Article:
Doctor of Philosophy (Ph.D.)
Degree Granting Department
Higher Ed/Community College Ed
Kathleen P. King, Ed.D.
William H. Young III, Ed.D.
Jeffrey Kromrey, Ph.D.
Thomas E. Miller, Ed.D.
persistence, adjustment, internationalization of higher education, student support
This qualitative study utilized surveys, interviews and document review to explore the transition experiences of international students at a large, public research university, specifically as it relates to their persistence and success. Within the context of challenges that they face, the study examined factors that the students perceived as jeopardizing their success and further explored both institutional and personal factors these students perceived as enhancing their success and persistence.
Findings revealed that academic challenges tended to occur during the first year and included teaching styles, course-load/assignments, language issues, time management and understanding the US academic system. Social and cultural challenges included homesickness, cultural misunderstandings, culture-shock and language barriers. Daily living challenges included transportation, finances, food, visa/immigration issues, job restrictions and housing.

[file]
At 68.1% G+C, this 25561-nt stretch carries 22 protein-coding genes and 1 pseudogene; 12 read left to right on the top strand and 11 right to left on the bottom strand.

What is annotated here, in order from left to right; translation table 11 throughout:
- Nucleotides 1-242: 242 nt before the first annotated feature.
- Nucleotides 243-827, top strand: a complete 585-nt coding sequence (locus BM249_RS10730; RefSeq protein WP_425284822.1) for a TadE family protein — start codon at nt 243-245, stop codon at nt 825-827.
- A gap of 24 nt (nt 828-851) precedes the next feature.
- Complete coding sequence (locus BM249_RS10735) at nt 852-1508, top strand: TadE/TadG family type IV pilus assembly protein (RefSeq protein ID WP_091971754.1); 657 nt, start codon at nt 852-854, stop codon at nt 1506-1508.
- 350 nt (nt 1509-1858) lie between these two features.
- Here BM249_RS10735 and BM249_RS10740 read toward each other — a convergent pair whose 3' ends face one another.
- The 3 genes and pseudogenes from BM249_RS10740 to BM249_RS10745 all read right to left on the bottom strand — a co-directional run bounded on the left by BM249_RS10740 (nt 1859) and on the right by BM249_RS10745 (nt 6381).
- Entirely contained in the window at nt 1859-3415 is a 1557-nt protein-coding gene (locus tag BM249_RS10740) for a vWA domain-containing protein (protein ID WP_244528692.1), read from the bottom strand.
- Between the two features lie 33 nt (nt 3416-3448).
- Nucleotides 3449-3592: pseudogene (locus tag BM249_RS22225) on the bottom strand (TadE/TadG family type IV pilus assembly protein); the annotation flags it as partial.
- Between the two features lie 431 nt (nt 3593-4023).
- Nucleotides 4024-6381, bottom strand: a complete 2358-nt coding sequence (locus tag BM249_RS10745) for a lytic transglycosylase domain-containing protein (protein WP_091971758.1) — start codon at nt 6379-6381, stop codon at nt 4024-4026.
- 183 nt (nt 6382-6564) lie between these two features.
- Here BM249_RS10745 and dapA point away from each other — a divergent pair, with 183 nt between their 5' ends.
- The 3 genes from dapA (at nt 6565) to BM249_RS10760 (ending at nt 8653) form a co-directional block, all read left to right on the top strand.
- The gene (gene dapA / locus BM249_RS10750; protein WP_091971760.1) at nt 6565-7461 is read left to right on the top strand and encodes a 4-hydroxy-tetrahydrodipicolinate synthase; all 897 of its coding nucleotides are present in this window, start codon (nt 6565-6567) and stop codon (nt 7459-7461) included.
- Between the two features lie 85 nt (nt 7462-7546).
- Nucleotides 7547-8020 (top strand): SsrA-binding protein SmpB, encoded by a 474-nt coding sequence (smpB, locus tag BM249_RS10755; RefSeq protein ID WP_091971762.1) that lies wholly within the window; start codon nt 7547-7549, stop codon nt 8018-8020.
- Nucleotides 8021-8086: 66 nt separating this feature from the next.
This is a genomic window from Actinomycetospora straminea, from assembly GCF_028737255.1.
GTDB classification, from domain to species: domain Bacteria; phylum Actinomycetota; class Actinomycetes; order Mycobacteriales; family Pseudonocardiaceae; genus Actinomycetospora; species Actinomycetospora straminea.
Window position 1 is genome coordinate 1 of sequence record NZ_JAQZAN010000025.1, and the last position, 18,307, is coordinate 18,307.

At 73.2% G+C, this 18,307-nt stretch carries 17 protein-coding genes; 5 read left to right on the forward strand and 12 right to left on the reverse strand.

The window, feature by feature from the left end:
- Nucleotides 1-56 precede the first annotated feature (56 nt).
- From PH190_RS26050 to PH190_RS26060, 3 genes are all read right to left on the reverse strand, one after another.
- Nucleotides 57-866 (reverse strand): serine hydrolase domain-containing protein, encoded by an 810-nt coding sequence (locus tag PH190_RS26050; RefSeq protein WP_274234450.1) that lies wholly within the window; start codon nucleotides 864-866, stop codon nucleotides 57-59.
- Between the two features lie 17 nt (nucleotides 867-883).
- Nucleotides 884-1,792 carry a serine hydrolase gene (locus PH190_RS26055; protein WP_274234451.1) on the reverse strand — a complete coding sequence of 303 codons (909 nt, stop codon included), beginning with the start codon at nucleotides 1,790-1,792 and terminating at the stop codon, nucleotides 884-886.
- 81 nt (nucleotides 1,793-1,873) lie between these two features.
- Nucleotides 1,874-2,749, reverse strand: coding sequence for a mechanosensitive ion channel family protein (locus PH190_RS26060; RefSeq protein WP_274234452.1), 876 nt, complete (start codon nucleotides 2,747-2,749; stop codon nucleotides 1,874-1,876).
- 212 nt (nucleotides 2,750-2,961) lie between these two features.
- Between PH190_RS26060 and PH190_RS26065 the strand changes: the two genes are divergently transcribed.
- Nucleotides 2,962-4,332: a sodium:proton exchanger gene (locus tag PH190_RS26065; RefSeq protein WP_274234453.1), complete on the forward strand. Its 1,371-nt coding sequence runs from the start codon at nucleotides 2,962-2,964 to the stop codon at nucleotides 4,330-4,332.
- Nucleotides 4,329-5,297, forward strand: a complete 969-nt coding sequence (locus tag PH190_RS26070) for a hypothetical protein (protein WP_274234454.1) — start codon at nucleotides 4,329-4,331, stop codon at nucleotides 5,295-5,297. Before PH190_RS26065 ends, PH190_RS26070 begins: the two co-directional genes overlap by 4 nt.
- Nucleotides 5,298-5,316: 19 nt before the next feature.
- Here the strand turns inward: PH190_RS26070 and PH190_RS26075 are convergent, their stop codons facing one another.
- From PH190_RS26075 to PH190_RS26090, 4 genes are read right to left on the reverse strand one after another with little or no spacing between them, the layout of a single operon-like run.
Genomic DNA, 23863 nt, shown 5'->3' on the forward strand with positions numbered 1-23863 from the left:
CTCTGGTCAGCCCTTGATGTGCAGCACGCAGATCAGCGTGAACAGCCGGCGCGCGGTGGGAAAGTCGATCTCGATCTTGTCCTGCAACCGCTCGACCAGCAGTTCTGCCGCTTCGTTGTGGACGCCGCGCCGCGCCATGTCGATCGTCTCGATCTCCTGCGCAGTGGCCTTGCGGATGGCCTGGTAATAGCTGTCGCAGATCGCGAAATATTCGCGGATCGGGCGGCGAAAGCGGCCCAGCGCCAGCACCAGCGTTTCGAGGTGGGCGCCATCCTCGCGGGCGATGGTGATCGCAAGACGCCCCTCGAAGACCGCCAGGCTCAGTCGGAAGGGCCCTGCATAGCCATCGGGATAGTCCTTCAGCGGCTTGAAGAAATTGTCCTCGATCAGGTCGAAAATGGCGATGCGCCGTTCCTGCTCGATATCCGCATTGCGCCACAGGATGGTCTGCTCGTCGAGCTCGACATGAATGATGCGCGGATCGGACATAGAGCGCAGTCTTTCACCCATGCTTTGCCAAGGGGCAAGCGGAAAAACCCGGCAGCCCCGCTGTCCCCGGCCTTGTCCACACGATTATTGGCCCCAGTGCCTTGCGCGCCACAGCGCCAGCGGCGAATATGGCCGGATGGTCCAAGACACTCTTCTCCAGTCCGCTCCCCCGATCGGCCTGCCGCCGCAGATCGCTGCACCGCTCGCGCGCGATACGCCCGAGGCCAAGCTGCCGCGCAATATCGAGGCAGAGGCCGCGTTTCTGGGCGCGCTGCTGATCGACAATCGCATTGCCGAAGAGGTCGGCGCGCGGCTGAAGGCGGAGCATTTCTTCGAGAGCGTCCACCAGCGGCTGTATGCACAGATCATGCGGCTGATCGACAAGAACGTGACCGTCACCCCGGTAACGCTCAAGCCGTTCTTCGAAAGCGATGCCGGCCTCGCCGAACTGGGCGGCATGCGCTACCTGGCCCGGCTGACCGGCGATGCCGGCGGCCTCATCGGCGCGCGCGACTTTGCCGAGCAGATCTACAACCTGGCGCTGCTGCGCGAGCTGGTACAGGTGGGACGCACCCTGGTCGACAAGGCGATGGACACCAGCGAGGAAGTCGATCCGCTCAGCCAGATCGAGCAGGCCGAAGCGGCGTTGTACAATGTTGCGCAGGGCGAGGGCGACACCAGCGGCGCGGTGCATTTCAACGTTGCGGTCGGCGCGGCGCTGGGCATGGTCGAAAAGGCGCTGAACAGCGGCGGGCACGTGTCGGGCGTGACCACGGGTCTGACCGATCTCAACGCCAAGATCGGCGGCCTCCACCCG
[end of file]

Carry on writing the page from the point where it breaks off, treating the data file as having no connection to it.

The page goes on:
The study results also indicated that students utilized a blend of coping strategies, support systems and personal strengths to overcome these challenges and persist. More specifically, students identified campus involvement, family support, friend support and university support services as integral to their success. The findings from this study have implications for faculty, as well as student affairs, international services and orientation practitioners as they identify international student needs and challenges as well as factors that positively impact international student persistence and success.
Scholar Commons Citation
Spencer, Laurie-Ann M., "Exploring the Transition Experiences of Successful International Undergraduate Students at a Public Research University in the USA: The Impact on International Student Success and Retention" (2016). USF Tampa Graduate Theses and Dissertations.